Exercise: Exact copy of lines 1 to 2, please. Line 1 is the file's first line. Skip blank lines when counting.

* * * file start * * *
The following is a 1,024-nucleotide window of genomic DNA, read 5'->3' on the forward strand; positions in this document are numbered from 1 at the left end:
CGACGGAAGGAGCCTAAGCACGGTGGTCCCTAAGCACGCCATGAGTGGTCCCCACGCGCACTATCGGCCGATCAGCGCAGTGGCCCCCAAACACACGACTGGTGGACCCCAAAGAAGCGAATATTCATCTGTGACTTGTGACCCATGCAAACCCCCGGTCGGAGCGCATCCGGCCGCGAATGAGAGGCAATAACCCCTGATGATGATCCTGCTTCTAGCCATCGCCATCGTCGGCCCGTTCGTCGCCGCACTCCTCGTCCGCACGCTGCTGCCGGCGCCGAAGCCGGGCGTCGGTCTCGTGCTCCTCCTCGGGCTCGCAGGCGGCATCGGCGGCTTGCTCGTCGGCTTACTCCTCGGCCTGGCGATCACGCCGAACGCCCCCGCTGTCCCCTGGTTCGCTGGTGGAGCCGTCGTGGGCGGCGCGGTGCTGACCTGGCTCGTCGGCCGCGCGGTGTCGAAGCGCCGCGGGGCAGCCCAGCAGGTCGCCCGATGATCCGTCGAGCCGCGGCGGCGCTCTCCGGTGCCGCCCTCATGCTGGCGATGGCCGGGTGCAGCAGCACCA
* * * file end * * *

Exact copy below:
The following is a 1,024-nucleotide window of genomic DNA, read 5'->3' on the forward strand; positions in this document are numbered from 1 at the left end:
CGACGGAAGGAGCCTAAGCACGGTGGTCCCTAAGCACGCCATGAGTGGTCCCCACGCGCACTATCGGCCGATCAGCGCAGTGGCCCCCAAACACACGACTGGTGGACCCCAAAGAAGCGAATATTCATCTGTGACTTGTGACCCATGCAAACCCCCGGTCGGAGCGCATCCGGCCGCGAATGAGAGGCAATAACCCCTGATGATGATCCTGCTTCTAGCCATCGCCATCGTCGGCCCGTTCGTCGCCGCACTCCTCGTCCGCACGCTGCTGCCGGCGCCGAAGCCGGGCGTCGGTCTCGTGCTCCTCCTCGGGCTCGCAGGCGGCATCGGCGGCTTGCTCGTCGGCTTACTCCTCGGCCTGGCGATCACGCCGAACGCCCCCGCTGTCCCCTGGTTCGCTGGTGGAGCCGTCGTGGGCGGCGCGGTGCTGACCTGGCTCGTCGGCCGCGCGGTGTCGAAGCGCCGCGGGGCAGCCCAGCAGGTCGCCCGATGATCCGTCGAGCCGCGGCGGCGCTCTCCGGTGCCGCCCTCATGCTGGCGATGGCCGGGTGCAGCAGCACCA